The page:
With the avalanche method debts are paid down in order of interest rate. Mathematically, this is the optimal method for debt repayment. You will pay less interest on your loans overall.

With the snowball method debts are paid down in order of balance size, starting with the smallest. If you are familiar with Dave Ramsey, he is credited for popularizing this method. This method will cost more in the long run, as more interest will be paid, however there can be a psychological boost to using this method of repayment, since cash flow will be improved, and smaller balance loans will be paid off sooner in some cases.

What about lower interest loans such as mortgage debt? There can be an argument made to simply keep paying the minimum amount on these types of loans since you will most likely be able to outperform the interest rates on these types of loans by investing the money in the markets. This has been true in the past but is in no way guaranteed going forward. Remember that paying off a loan gives you a guaranteed return on the loanís interest rate. A general rule of thumb is that loans at 4% or less can be stretched out. Anything above 4% should be paid off as quickly as possible. All of this ultimately depends on your personal feelings toward carrying debt.

What about keeping a loan to improve your credit score? Donít do it. Never keep a loan or take out a loan to improve your credit score. Take care of your finances, and your credit score will take care of itself.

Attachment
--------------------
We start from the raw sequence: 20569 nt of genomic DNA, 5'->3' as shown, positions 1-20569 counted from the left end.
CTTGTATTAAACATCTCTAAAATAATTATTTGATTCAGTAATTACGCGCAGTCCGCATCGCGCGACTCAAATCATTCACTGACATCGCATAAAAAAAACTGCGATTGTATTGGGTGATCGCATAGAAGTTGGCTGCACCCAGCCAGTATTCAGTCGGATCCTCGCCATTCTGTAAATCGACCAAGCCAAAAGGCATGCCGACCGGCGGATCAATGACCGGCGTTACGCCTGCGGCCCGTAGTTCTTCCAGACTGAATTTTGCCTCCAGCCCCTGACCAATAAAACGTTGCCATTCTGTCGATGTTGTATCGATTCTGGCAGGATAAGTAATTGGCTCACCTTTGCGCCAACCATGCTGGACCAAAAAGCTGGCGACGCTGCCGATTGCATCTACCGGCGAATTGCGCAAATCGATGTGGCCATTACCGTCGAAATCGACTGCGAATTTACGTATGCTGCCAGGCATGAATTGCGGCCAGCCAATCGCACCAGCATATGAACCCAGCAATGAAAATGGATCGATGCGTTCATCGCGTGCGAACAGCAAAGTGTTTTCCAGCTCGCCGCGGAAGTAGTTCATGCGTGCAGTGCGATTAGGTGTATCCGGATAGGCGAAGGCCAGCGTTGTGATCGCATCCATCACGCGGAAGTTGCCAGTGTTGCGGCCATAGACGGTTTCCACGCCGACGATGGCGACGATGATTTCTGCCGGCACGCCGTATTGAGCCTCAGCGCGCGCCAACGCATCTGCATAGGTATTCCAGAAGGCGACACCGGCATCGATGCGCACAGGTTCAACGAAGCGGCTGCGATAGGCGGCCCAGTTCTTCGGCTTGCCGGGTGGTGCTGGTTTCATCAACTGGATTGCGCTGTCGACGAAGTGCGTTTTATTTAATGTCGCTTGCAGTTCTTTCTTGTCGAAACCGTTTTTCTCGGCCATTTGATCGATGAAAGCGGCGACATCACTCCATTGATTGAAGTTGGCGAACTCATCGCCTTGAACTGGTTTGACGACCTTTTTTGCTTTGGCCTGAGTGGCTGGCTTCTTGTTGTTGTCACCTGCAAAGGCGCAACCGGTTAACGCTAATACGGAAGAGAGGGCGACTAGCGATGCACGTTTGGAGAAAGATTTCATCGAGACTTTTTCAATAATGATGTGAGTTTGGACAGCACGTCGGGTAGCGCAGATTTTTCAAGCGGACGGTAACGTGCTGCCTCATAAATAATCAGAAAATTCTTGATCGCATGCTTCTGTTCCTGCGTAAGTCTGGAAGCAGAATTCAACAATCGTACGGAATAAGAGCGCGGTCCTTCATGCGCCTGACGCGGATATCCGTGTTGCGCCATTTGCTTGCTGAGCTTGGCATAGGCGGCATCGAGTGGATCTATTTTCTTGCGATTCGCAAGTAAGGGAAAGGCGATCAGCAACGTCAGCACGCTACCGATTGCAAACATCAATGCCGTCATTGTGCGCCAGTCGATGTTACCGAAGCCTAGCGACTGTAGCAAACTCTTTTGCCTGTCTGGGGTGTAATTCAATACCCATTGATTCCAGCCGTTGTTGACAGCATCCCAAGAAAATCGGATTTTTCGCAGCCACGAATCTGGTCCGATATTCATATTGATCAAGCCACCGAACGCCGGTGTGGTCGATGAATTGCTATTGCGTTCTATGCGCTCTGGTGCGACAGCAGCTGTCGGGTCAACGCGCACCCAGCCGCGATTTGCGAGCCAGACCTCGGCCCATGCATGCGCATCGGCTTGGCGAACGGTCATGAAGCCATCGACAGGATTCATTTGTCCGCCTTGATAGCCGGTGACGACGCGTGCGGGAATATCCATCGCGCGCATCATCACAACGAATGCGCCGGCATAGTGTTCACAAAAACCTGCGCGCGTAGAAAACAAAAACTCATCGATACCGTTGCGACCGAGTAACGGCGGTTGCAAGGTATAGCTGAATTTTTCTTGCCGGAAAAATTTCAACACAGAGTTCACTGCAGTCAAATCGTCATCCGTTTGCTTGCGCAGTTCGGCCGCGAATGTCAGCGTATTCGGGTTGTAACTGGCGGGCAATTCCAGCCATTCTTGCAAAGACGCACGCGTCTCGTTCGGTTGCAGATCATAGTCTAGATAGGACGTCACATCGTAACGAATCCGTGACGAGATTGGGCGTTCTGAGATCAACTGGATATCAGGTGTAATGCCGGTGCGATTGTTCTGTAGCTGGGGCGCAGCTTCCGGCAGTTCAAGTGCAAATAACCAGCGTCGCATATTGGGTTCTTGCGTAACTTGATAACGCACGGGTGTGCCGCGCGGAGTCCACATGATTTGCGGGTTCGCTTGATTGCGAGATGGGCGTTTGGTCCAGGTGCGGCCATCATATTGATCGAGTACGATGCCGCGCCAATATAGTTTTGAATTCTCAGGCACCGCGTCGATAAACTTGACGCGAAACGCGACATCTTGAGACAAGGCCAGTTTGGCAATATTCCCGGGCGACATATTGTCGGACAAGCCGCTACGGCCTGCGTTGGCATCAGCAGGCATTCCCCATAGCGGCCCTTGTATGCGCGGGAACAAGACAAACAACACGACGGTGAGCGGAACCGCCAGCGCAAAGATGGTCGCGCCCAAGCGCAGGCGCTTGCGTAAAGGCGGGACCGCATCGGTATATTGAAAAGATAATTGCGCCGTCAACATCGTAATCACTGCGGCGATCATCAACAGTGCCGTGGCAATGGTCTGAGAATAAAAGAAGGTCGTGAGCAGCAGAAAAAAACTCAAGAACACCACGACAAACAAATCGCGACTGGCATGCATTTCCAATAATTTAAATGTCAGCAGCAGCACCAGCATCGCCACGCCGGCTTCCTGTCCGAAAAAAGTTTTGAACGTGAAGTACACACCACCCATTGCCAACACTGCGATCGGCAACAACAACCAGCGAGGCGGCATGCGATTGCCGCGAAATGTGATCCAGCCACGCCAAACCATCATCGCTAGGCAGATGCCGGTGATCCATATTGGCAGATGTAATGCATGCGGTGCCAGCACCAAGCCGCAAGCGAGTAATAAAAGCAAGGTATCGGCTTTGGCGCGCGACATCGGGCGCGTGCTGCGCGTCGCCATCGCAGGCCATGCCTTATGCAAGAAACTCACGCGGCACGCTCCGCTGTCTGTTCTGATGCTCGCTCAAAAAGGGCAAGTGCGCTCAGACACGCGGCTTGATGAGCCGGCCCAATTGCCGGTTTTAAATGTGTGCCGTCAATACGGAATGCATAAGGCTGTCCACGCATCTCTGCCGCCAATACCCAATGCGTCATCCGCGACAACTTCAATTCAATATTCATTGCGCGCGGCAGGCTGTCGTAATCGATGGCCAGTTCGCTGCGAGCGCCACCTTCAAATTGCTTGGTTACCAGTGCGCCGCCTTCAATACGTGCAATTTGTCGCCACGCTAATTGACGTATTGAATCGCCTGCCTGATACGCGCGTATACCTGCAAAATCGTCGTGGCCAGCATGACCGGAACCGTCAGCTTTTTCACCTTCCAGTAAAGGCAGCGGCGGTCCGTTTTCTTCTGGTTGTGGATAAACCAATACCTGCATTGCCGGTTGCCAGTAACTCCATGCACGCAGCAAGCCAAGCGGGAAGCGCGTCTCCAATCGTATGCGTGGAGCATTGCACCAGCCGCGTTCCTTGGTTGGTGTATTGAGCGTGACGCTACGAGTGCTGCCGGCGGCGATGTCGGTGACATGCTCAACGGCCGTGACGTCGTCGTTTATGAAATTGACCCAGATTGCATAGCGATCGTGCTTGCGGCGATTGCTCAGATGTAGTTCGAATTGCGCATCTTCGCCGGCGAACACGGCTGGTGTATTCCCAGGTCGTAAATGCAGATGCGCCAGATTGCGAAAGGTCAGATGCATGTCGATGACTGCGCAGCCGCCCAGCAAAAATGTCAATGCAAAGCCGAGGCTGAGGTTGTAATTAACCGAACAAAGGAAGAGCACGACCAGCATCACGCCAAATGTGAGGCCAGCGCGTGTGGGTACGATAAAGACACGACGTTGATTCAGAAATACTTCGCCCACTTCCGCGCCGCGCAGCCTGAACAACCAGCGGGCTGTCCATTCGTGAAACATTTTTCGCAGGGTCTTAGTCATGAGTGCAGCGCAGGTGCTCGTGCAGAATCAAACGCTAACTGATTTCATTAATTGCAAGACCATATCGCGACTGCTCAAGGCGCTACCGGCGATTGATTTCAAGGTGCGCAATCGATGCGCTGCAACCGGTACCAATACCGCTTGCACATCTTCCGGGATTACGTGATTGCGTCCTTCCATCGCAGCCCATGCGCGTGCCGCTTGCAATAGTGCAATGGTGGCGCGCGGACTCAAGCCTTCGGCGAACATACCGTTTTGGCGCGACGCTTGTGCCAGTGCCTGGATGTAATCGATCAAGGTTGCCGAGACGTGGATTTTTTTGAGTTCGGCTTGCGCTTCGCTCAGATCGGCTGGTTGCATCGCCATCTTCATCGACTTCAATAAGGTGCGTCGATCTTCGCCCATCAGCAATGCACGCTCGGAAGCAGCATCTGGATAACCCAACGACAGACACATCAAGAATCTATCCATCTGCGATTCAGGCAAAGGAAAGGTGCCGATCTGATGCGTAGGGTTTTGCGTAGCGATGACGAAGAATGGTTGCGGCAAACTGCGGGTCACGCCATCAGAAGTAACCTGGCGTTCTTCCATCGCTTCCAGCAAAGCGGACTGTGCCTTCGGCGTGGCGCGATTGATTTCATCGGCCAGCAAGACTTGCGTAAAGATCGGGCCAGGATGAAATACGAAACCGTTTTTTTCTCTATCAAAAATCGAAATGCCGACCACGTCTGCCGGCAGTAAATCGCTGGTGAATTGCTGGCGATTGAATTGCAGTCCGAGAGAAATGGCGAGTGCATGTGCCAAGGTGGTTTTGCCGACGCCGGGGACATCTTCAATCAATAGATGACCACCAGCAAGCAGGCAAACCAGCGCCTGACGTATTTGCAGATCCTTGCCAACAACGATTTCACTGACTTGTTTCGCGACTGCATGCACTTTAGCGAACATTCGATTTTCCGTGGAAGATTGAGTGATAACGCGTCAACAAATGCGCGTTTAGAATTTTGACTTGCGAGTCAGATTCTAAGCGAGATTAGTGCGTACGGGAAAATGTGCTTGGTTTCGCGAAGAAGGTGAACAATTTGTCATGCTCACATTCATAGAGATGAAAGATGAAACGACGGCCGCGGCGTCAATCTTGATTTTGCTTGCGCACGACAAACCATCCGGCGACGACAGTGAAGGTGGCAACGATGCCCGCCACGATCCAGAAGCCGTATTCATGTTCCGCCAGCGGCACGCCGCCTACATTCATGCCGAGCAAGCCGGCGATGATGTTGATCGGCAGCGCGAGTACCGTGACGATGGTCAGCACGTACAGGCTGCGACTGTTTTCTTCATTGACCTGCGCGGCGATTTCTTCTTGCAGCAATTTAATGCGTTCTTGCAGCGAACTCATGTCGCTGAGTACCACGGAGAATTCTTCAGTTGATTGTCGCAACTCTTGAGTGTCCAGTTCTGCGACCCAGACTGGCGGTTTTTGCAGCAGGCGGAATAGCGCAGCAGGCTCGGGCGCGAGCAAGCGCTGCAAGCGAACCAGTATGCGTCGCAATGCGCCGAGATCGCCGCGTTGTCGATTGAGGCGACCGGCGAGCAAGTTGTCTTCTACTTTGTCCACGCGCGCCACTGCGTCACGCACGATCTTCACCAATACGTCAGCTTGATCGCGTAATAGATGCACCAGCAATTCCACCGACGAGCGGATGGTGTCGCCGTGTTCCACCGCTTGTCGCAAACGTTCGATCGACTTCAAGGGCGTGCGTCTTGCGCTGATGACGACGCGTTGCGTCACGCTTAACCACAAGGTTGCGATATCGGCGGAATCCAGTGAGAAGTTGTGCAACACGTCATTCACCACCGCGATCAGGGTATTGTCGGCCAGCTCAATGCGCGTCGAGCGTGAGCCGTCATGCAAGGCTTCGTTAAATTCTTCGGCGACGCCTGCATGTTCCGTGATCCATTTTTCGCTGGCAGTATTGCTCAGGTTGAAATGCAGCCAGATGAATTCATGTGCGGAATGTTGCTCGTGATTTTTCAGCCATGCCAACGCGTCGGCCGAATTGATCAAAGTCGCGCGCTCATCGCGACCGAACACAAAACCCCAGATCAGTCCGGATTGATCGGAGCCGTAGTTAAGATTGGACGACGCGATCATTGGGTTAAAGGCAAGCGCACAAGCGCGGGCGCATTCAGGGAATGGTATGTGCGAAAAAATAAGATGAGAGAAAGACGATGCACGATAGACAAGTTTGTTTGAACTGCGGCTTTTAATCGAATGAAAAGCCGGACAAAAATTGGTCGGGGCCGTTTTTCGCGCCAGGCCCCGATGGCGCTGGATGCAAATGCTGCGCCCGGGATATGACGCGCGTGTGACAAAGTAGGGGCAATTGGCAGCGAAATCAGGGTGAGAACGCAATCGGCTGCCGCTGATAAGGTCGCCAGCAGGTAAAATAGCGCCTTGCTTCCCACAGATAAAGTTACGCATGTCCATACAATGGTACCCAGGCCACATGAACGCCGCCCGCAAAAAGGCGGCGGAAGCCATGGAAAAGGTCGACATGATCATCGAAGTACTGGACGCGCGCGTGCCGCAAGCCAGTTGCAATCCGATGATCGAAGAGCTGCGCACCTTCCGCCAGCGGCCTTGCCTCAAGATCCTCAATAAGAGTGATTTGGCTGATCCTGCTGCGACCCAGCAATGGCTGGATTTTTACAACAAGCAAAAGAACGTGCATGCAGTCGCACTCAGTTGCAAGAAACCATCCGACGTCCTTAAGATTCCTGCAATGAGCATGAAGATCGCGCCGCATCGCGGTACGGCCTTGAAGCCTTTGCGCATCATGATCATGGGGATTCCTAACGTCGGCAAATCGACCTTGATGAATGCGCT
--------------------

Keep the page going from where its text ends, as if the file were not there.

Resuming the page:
For more insight on debt repayment strategies click the link below.

https://www.savingadvice.com/forums/...ent-order.html

Opening an IRA

The next step is to start contributing to an IRA or ROTH IRA. Your goal should be to contribute up to the max allowed by law. To play catch up, you can contribute to last year if itís between January 1st and April 15th.

Why contribute to an IRA if you already have a 401(k)? Typically, a self-directed IRA gives you much more flexibility and fund choices than an employer sponsored plan. Several firms can easy set up an IRA for you. Fidelity, Vanguard, and Schwab are the main ones.

Here is some more info concerning retirement accounts.

https://www.savingadvice.com/forums/...s-pension.html

Save More for Retirement

You have a 401(k), your debts are being paid down, and you have opening an IRA. Now what? You can circle back and contribute more to your 401(k) or perhaps pay down some debts faster. If you have already done those things or want to boost savings more, then you can open a taxable brokerage account and invest in stocks, ETFs, Mutual Funds, or some other investment vehicle.

Click below for more info on opening brokerage accounts.

https://www.savingadvice.com/forums/...tual-fund.html

Saving for Other Goals

Once you have your retirement saving goals in order, you can focus on other goals. Maybe you want to save up even more with a goal of retiring early. Now is also a good time to start focusing on non-retirement saving goals. Down payment for a house, a new car, college funds, and vacation funds are all examples.


Creating a budget, setting up a saving regime, and maintaining it doesn'ít need to be difficult. It is actually rather easy once you start. This article is just a basic overview of budgeting and saving. Check out the forums for more in-depth ideas and strategies to help you achieve your saving goals.

If you have comments, or you disagree with any of this we look forward to your thoughts.

- The Mods